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The 4 Cold Call Scripts That Actually Book Meetings

Nov 29, 2021
Author: collin stewart
Thomas Glare

Cold calling is a tough gig. After years of shoddy calls giving prospectors a bad rap, it is more important than ever that salespeople hitting the phones know what works and what doesn’t. And while we always recommend that every sales tip, trick, or tactic be taken with a grain of salt and A/B tested against other methods, the cold call scripts shared below have stamps of approval from some of the most successful and reputable B2B sales leaders and practitioners in the sales development industry.

1. Gabrielle Blackwell’s 4-Step Launch

SDR Manager Gabrielle Blackwell uses her signature 4-step launch process on cold calls. The process includes an introduction, relevance, value, and the launch.

Introduction: Your classic opener. 

Script: “Hey {first name}, my name is {sdr name}.” or “Hey {first name}, this is {sdr name} calling from {sdr company} on a recorded line, did I catch you with a quick moment to chat?” 

Relevance: Why you’re calling.

Script: “The reason for my reaching out is I was doing some research on {prospect company} and I saw that you’re involved in {job function}.”

Value: Why the prospect should care.

Script: “We have a solution at {sdr company} that is making {job function} a lot {better – faster, easier, quicker, etc.}” 

Launch: Invite the prospect into a conversation.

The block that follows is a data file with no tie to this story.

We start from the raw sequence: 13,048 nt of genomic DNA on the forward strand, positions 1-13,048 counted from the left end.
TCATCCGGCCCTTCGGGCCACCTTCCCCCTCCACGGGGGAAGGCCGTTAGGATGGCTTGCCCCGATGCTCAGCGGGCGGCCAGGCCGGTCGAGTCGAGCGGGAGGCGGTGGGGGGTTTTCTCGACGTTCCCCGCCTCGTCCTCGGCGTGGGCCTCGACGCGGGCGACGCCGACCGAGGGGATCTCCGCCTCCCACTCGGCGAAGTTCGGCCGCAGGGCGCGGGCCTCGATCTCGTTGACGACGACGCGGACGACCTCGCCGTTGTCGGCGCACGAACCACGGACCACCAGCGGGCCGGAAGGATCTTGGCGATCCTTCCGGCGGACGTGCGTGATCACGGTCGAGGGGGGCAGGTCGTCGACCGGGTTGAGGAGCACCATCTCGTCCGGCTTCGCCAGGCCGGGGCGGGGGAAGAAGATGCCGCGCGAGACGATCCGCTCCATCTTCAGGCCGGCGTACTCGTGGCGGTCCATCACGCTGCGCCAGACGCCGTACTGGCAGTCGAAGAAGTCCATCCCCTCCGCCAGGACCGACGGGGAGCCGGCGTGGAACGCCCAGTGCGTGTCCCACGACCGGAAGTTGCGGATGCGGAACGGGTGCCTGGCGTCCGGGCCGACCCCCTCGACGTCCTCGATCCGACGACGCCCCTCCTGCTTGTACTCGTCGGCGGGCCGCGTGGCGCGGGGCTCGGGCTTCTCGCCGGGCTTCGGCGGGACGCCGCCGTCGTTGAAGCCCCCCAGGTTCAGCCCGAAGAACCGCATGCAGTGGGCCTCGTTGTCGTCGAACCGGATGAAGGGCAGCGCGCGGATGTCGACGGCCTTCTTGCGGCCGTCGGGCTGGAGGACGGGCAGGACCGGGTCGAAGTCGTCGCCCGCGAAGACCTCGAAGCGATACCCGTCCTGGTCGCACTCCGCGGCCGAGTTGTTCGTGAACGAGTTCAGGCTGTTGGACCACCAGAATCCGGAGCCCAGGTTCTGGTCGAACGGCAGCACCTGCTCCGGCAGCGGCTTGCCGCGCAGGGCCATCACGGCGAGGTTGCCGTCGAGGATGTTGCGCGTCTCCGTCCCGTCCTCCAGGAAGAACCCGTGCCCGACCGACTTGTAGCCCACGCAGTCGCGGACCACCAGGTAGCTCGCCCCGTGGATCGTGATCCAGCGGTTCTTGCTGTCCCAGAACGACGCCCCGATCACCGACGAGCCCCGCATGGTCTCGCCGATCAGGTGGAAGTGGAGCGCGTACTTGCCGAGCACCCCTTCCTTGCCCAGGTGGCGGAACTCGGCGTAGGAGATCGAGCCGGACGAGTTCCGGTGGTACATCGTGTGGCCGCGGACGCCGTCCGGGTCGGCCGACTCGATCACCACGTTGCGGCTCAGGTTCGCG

Script: “I’m curious, how are you handling that today?”

Gabrielle can get through these 4 steps in about 20 seconds. Another valuable rule that she learned from her mentor is that if you can get the prospect talking in the first 30 seconds of a cold call, you’ve won. Inviting the prospect into the conversation to contribute builds empathy and rapport in a way that you can’t achieve over digital channels.

When she’s ready to book the meeting, this is how she converts it:

Script: “Based on what you’re doing today, specifically {process 1, 2, and 3}, and comparing that to our customers who are able to do {job function} {better}, it seems like there might be an opportunity to optimize some things – and that’s what I really wanted to connect about. Would it be worth having a conversation?”

Read more about Gabrielle’s approach here: The Anatomy of a Cold Call

2. Kevin Gillman Tells it Straight

Kevin Gillman, a National Account Executive for American Public Media Group, uses a friendly but direct approach to open up cold calls and get the conversation started. His approach has 3 steps: opener, value prop, then permission. This is his script: